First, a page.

A total of 16 studies, mostly of cross-sectional and prospective observational design, contributed to quantitative syntheses. Studies did not specifically examine diagnostic accuracy of genetic testing with the TPMT enzymatic activity test as the reference standard, so we designated the activity test to be the reference standard and genotyping to be the index test. The pooled sensitivity of the carrier genotype (i.e. homozygous plus heterozygous patients) to correctly identify all those patients with subnormal (intermediate, or low to absent) enzymatic activity was imprecise and ranged from 70.70 to 82.10 percent across the different subgroups of alleles tested (95 percent CI, lower bound range 37.90 to 54.00 percent; upper bound range 84.60 to 96.90 percent). The pooled sensitivity of a homozygous TPMT genotype to correctly identify patients with low to absent enzymatic activity was based on two studies with few homozygotes (87.10, 95 percent CI 44.30 to 98.30 percent). Meta-regression analysis did not identify any significant effect modifiers. Compared with the reference standard of TPMT enzymatic activity, the specificity of TPMT genotyping to correctly identify patients with normal/high enzymatic activities, or normal/high and intermediate enzymatic activities, was very high (greater than 90 percent) across all combinations of alleles tested.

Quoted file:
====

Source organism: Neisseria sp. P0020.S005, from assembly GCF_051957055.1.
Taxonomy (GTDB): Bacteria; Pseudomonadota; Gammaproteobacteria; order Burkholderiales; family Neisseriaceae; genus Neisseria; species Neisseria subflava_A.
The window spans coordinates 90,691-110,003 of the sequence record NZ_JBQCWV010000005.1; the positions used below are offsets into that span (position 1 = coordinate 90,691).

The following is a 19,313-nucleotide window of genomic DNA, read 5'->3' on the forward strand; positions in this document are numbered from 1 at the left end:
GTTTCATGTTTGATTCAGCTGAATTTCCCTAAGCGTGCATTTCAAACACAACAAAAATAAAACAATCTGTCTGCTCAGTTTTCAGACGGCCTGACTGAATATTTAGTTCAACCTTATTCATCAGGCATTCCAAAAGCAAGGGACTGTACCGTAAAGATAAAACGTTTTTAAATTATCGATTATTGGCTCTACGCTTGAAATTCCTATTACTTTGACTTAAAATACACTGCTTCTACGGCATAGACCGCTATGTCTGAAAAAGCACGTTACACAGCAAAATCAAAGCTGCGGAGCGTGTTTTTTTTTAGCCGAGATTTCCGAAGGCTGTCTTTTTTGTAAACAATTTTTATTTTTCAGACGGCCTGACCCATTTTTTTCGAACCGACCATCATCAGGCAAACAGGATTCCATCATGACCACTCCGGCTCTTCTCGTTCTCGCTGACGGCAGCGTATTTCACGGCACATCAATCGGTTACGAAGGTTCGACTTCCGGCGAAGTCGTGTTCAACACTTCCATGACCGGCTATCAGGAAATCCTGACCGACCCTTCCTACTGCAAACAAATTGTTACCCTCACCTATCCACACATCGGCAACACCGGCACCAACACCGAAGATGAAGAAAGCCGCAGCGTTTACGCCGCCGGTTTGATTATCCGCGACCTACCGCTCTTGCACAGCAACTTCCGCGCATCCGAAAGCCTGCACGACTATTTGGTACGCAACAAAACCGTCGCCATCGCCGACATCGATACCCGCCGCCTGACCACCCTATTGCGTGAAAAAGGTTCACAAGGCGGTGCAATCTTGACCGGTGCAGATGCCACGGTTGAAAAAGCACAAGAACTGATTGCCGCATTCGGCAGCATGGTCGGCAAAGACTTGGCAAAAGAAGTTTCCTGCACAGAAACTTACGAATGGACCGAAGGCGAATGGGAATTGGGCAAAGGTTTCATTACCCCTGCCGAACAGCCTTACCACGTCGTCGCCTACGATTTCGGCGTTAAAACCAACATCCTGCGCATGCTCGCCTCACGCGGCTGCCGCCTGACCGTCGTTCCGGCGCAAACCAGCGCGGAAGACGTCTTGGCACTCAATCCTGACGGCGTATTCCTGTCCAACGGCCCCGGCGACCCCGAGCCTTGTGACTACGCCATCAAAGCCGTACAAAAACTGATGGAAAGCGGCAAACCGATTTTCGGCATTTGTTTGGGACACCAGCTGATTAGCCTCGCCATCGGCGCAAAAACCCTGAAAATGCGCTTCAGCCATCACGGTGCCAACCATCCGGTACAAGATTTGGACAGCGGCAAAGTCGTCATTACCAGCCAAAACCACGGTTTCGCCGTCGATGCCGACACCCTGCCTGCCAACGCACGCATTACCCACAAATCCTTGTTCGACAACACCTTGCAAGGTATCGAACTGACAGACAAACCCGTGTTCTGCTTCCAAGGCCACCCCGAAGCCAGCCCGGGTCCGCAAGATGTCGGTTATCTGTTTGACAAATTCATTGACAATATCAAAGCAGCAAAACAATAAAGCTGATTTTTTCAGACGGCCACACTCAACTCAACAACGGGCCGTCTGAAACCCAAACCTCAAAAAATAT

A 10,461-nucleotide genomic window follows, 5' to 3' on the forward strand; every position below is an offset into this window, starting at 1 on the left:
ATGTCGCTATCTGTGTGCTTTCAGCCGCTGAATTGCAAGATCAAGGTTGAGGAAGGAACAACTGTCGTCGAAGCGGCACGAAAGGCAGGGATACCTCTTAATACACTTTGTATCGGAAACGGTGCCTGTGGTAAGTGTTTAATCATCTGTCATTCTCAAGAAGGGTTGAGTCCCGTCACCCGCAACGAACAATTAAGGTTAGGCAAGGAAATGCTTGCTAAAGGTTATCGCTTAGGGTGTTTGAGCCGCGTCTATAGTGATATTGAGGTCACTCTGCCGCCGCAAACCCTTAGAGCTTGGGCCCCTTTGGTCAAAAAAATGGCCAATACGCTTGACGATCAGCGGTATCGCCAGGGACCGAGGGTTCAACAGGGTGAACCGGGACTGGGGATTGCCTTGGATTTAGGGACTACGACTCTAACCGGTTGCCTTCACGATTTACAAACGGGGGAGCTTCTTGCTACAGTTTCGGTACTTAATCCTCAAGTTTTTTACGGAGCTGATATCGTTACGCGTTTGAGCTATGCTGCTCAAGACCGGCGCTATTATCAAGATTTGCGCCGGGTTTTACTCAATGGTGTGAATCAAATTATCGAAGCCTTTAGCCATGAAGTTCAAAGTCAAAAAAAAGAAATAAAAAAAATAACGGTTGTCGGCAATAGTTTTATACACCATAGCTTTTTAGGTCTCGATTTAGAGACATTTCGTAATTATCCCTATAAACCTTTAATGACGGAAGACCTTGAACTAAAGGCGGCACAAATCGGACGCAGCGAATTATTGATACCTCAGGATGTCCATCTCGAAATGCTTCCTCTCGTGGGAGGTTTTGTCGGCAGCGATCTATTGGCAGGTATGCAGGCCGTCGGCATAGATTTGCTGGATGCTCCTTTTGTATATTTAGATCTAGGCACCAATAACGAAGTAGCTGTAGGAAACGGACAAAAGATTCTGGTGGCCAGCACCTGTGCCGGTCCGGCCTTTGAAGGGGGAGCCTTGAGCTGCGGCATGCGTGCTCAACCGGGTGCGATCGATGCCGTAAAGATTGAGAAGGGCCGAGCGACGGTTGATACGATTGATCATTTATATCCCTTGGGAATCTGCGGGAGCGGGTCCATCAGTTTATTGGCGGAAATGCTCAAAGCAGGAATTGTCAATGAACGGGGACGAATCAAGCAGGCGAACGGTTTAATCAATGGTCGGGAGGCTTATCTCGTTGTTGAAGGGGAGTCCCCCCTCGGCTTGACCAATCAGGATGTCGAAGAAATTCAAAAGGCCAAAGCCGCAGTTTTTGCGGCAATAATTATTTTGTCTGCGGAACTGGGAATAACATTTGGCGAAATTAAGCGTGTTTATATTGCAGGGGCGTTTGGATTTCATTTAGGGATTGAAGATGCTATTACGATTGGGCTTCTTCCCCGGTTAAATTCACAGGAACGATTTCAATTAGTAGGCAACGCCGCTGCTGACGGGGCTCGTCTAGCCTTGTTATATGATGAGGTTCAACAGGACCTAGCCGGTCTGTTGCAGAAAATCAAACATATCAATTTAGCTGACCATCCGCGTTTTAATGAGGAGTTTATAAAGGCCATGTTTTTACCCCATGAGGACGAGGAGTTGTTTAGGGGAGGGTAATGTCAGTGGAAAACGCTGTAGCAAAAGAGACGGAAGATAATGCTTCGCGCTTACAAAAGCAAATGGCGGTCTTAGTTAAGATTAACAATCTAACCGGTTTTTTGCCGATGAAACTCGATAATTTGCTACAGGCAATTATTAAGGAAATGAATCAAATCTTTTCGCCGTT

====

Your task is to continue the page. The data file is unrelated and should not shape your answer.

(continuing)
There was insufficient data to determine the optimum combination of TPMT alleles for testing. Approximately 80 percent of the studies tested at least the TPMT *3A, *3B, and *3C or TPMT *2, *3A, and 3C variant alleles, irrespective of testing additional polymorphisms.

Among the surveyed laboratories, reported concordance between enzymatic analysis genotyping ranged from 60 percent to 100 percent.

KQ 2. Knowledge of TPMT Status and Change in Management

Evidence from one randomized controlled trial in 333 patients with chronic inflammatory conditions of whom only one patient was homozygous for a variant allele suggests that physician azathioprine prescribing practice may not entirely be guided by pharmacogenetic testing. Cautious prescribing is adopted by physicians regardless of pre treatment genotyping results. No significant differences could be observed between the prethiopurine tested and nontested groups in azathioprine starting doses or mean doses at the end of the study period, however, heterozygotes received lower doses compared with noncarriers in the group pretested before therapy.